7 February 2024
Fast forwarding the move to low-carbon fuels
Many of our experts have joined DecarbDiscussions to consider the pros and cons of hydrogen as an alternative, low-carbon fuel.
This is because hydrogen – and particularly green hydrogen – could support the decarbonisation of the gas sector, provide seasonal storage, and help curb emissions from hard-to-electrify sectors like logistics or aviation.
Several of our experts argued that, to restore the UK’s position as global leader in decarbonisation solutions, we need to boost the hydrogen economy and make this low-carbon fuel more cost-effective and readily-available.
Darren Elsom, former Director of Hydrogen Development & Operations at Cadent Gas Limited, argued that hydrogen will play a crucial role in the UK’s future energy mix, and that boosting the generation and delivery of low-carbon hydrogen will be essential.
“There's been some fantastic work done from a research and development point of view over the years,” he said. “Things are moving forward, but ultimately this is about delivering it. We need to actually get on with it and build the production plan to produce hydrogen, have a transportation system, and get storage in place. Some of these actions are several years in the making.”
He added that, while clear objectives have been established, the UK is missing a plan for how to actually achieve them. “The Government has been clear on their target in terms of 10 GW of production by 2030, and we're already in 2023. The main thing for me now is making it happen.”
But how can we “make it happen”, and what are the policies that would fast forward the development of an advanced hydrogen economy?
Charles Perez-Storey, Principal Engineer at Progressive Energy, suggested that “blending should be sanctioned and the GSMR [Gas Safety Management Regulations] change ought to happen, so that by 2025 we’ll have all the barriers removed and get ahead of the game again.” He pointed out that “the UK has fallen behind America and Europe in decarbonisation, so achieving those three things will be fantastic.”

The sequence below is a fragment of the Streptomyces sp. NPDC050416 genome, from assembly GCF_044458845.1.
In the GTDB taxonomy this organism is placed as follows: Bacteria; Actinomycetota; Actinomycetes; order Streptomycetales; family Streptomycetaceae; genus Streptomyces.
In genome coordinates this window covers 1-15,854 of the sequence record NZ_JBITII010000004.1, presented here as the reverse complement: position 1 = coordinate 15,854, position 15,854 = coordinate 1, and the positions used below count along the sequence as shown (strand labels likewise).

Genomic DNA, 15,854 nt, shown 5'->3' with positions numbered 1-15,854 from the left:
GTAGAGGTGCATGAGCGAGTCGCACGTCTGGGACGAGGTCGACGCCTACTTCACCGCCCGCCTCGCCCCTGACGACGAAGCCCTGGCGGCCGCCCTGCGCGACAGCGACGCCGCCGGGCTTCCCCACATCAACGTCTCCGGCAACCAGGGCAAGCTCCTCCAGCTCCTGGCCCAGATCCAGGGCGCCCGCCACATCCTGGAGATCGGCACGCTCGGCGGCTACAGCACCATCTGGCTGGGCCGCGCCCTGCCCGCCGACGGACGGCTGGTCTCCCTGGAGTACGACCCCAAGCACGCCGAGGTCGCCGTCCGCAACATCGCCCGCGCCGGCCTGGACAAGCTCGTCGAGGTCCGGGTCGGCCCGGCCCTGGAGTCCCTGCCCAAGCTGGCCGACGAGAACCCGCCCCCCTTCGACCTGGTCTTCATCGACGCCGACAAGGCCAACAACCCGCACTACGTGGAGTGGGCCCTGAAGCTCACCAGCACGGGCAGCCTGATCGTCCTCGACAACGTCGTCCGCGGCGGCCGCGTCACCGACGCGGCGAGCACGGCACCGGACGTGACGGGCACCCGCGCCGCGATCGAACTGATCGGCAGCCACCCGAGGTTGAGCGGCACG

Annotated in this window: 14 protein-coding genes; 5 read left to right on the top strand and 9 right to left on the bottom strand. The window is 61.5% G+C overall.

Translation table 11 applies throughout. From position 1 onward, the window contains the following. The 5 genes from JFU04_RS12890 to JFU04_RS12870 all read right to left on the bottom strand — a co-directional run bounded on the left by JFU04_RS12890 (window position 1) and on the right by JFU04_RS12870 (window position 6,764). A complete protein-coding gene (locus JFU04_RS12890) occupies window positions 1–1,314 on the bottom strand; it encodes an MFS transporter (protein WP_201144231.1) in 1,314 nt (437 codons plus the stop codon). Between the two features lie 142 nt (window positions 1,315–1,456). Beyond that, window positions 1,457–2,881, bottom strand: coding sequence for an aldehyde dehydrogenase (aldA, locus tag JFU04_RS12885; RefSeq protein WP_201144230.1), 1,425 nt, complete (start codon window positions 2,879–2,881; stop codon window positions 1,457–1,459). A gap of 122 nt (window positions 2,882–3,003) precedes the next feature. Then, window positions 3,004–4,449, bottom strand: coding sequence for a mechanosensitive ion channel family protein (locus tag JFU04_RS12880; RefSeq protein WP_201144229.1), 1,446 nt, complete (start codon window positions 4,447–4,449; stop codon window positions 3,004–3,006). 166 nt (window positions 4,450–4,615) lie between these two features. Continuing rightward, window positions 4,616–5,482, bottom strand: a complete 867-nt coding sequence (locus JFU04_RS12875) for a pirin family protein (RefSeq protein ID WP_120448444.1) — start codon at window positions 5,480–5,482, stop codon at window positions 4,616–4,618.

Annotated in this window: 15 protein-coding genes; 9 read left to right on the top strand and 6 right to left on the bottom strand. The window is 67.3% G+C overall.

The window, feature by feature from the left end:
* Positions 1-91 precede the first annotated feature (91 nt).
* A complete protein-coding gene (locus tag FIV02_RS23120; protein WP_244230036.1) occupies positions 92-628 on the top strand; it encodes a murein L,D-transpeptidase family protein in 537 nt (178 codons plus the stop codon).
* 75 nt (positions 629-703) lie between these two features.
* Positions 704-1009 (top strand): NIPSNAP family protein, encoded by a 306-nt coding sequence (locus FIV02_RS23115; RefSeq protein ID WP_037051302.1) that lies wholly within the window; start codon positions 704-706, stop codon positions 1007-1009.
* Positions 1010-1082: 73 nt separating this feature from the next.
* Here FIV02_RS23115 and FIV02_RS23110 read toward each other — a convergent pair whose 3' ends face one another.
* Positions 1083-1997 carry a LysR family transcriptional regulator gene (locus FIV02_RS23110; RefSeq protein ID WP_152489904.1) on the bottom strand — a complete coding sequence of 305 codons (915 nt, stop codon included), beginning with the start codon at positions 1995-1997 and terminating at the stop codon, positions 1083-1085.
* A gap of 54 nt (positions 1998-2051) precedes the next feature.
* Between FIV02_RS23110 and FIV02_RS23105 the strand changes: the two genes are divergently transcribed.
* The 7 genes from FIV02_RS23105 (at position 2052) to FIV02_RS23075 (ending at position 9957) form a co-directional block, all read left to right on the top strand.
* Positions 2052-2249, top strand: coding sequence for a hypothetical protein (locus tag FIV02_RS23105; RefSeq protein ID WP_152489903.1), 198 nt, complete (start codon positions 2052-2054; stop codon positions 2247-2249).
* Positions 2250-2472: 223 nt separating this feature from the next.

Charles’ wish was partly acknowledged when the Government announced it would support the blending of up to 20% hydrogen in the existing gas network, following successful trials and safety assessments. But the road to developing a thriving hydrogen economy is still long.
Part of the problem, according to Christer Stoyell, Managing Director of Severn Trent Green Power, is the general delay in getting renewable energy projects up and running. In our podcast, he expressed concerns about slow grid connections, and argued that getting renewable energy projects online faster is a priority.
“The speed of connecting new renewable assets into the power grid can often be quite challenging, with lengthy time frames,” he said. “If we could try and speed it up, you’d start to see some of that bear fruit. That would make a big difference.”
Better access to knowledge and support
When ground-breaking ideas about the future of energy are concerned, it’s always good to hear the opinion of leading academics working on cutting-edge research projects. That’s why on DecarbDiscussion we also invited Dr. Grant Wilson from the Birmingham Energy Institute. He said he wishes people felt more connected to the energy world, and that the available knowledge and data within the sector were made more widely accessible.
“I would love to see more of that data provided in a way that more people can understand, so that they don't feel that the energy system is just changing, and they don't know why,” he said. “This inevitably leads them to think the worst, or makes any changes difficult to buy into.”
Finally, it’s important to hear from those who support vulnerable energy users on a daily basis, to discuss how to progress towards a just transition and implement more inclusive and thoughtful reforms. To discuss this, we invited Matthew Cole, Head of the Fuel Bank Foundation. “I’d make properties more energy efficient and just make sure that we use the energy we need to,” he said. “Then people's bills would reduce straight away.”
He added that energy efficient homes would make residents feel warmer and more comfortable, but that unfortunately the costs involved in this kind of refurbishment are high.
The wishes and ideas shared by our experts highlight the need for a clearer strategy to move forward with the UK’s decarbonisation agenda – one that includes a mix of several low-carbon sources, and considers the need to improve access to information and support. The collaborative approach and information-sharing we encourage at Xoserve are small steps in the right direction, and we hope to be able to play our part in making our experts’ wishes come true.
Decarb Discussions: our decarbonisation podcast
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